"Monetary and Economic Development
Department," which is, in effect, its private
think tank. The head of this unit, the
Belgian economist Alexandre Lamfalussy, sits
in on all the G-10 meetings, then assigns the
appropriate research and analysis to the half
dozen economists on his staff. This unit also
produces the occasional blue-bound "economic
papers" that provide central bankers from
Singapore to Rio de Janeiro, even though they
are not BIS members, with a convenient party
line.

For example, a recent paper called "Rules
versus Discretion: An Essay on Monetary
Policy in an Inflationary Environment,"
politely defused the Milton Friedmanesque
dogma and suggested a more pragmatic form of
monetarism. And last May, just before the
Williamsburg summit conference, the unit
released a blue book on currency intervention
by central banks that laid down the
boundaries and circumstances for such
actions. When there are internal
disagreements, these blue books can express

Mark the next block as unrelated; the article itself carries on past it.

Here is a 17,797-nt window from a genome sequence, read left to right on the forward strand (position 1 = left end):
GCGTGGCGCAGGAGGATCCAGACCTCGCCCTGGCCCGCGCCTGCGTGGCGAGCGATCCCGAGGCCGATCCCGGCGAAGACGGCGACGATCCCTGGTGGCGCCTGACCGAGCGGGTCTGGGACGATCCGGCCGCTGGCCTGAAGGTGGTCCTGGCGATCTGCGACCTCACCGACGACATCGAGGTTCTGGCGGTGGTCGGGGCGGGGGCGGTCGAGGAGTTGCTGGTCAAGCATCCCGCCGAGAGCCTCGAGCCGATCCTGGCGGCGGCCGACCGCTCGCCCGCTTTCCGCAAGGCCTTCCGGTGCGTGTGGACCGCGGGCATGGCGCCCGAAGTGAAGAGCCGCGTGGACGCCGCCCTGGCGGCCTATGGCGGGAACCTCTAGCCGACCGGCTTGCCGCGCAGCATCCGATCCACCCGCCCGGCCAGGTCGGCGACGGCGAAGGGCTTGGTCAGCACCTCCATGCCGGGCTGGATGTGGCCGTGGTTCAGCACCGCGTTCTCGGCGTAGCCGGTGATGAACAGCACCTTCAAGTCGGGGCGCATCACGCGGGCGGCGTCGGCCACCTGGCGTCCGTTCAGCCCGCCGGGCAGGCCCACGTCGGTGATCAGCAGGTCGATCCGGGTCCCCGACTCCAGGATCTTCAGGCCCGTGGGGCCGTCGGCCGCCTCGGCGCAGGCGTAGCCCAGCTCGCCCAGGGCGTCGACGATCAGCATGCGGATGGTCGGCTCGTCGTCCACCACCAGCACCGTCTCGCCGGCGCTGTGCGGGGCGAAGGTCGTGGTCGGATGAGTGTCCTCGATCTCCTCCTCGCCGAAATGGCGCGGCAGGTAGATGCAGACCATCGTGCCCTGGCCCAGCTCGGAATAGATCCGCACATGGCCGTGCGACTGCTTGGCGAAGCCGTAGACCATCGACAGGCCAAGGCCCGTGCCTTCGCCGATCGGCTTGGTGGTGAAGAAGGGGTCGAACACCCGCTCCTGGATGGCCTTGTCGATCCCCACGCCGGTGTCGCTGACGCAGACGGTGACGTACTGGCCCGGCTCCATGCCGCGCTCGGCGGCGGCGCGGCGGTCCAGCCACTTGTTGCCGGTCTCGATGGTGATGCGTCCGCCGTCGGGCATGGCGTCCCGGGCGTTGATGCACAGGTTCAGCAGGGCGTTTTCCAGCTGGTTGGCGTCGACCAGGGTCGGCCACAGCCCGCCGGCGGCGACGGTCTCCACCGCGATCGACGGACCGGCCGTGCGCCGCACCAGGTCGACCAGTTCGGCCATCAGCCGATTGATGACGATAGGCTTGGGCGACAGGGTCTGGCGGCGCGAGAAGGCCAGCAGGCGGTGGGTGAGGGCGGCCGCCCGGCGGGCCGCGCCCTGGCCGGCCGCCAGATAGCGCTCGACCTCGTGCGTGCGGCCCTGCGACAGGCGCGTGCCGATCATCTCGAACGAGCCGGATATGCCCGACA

positions sharply contrary to those held by
some BIS members, but generally they reflect
a consensus of the G-10.

Over a bratwurst-and-beer lunch on the top
floor of the Bundesbank, which is located in
a huge concrete building (called "the
bunker") outside of Frankfurt, Karl Otto
Pohl, its president and a ranking governor of
the BIS, complained to me about the
repetitiousness of the meetings during the
"Basel weekend." "First there is the meeting
on the Gold Pool, then, after lunch, the same
faces show up at the G-10, and the next day
there is the board [which excludes the U.S.,
Japan, and Canada], and the European
Community meeting [which excludes Sweden and
Switzerland from the previous group]." He
concluded: "They are long and strenuous - and
they are not where the real business gets
done." This occurs, as Pohl explained over
our leisurely lunch, at still another level
of the BIS: "a sort of inner club," as he put
it.

The inner club is made up of the half dozen
or so powerful central bankers who find
themselves more or less in the same monetary
boat: along with Pohl are Volcker and Wallich
from the Fed, Leutwiler from the Swiss
National Bank, Lamberto Dini of the Bank of
Italy, Haruo Mayekawa of the Bank of Japan,
and the retired governor of the Bank of
England, Lord Gordon Richardson (who had
presided over the G -10 meetings for the past
ten years). They are all comfortable speaking
English; indeed, Pohl recounted how he has